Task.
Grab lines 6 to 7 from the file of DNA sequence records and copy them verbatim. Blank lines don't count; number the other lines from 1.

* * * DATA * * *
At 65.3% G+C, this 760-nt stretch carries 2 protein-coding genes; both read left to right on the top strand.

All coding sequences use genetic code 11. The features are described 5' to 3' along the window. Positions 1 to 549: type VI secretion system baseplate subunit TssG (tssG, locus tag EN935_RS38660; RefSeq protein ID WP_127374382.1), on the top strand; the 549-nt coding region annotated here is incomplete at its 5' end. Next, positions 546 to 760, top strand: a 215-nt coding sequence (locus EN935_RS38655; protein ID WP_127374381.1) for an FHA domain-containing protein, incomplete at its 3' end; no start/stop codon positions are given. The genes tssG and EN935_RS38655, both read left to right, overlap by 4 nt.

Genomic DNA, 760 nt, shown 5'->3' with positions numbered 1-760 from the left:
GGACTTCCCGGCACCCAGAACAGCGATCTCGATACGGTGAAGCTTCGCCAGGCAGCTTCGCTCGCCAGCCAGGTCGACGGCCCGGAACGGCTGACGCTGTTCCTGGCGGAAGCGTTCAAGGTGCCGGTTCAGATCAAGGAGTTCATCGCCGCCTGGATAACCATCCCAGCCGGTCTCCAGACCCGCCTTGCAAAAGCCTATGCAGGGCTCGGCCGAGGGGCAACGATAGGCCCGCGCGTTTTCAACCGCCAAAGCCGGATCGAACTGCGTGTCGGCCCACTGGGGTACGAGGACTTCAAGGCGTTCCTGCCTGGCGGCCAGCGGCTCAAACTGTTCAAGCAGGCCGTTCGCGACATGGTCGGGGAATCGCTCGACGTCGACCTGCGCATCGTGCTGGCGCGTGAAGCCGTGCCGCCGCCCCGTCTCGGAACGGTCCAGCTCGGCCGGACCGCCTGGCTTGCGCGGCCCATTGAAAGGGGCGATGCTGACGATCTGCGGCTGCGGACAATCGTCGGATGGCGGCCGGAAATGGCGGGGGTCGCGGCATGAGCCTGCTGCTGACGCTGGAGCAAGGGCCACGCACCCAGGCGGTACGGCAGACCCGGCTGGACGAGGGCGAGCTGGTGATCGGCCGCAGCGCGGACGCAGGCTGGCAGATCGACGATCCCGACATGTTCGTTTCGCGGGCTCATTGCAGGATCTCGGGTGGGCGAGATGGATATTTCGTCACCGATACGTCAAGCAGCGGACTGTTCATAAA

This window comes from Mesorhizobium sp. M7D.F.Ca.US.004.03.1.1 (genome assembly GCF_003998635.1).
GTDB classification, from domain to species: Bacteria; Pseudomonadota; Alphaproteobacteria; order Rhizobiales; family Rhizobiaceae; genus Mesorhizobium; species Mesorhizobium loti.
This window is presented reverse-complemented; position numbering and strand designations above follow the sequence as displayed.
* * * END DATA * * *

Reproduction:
GTDB classification, from domain to species: Bacteria; Pseudomonadota; Alphaproteobacteria; order Rhizobiales; family Rhizobiaceae; genus Mesorhizobium; species Mesorhizobium loti.
This window is presented reverse-complemented; position numbering and strand designations above follow the sequence as displayed.